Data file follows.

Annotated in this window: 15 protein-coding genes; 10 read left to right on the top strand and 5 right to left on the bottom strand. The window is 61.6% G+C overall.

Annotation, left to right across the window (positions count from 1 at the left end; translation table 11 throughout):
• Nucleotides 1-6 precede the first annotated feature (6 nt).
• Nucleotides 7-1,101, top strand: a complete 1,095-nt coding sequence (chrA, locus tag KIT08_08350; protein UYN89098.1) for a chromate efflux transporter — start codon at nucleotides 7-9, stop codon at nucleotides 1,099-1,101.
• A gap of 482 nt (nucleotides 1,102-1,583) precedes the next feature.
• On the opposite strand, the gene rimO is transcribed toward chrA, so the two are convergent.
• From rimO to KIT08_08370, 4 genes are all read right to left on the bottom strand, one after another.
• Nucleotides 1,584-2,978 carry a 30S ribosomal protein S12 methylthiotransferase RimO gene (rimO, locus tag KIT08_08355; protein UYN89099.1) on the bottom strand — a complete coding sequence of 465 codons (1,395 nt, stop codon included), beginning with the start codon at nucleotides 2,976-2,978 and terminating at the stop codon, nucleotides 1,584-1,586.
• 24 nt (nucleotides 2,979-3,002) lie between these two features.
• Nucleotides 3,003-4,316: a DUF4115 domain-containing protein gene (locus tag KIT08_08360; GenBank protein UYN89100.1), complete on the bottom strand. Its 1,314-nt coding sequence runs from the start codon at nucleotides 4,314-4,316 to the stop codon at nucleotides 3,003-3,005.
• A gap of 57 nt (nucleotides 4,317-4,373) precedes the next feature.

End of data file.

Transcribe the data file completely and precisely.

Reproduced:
Annotated in this window: 15 protein-coding genes; 10 read left to right on the top strand and 5 right to left on the bottom strand. The window is 61.6% G+C overall.

Annotation, left to right across the window (positions count from 1 at the left end; translation table 11 throughout):
• Nucleotides 1-6 precede the first annotated feature (6 nt).
• Nucleotides 7-1,101, top strand: a complete 1,095-nt coding sequence (chrA, locus tag KIT08_08350; protein UYN89098.1) for a chromate efflux transporter — start codon at nucleotides 7-9, stop codon at nucleotides 1,099-1,101.
• A gap of 482 nt (nucleotides 1,102-1,583) precedes the next feature.
• On the opposite strand, the gene rimO is transcribed toward chrA, so the two are convergent.
• From rimO to KIT08_08370, 4 genes are all read right to left on the bottom strand, one after another.
• Nucleotides 1,584-2,978 carry a 30S ribosomal protein S12 methylthiotransferase RimO gene (rimO, locus tag KIT08_08355; protein UYN89099.1) on the bottom strand — a complete coding sequence of 465 codons (1,395 nt, stop codon included), beginning with the start codon at nucleotides 2,976-2,978 and terminating at the stop codon, nucleotides 1,584-1,586.
• 24 nt (nucleotides 2,979-3,002) lie between these two features.
• Nucleotides 3,003-4,316: a DUF4115 domain-containing protein gene (locus tag KIT08_08360; GenBank protein UYN89100.1), complete on the bottom strand. Its 1,314-nt coding sequence runs from the start codon at nucleotides 4,314-4,316 to the stop codon at nucleotides 3,003-3,005.
• A gap of 57 nt (nucleotides 4,317-4,373) precedes the next feature.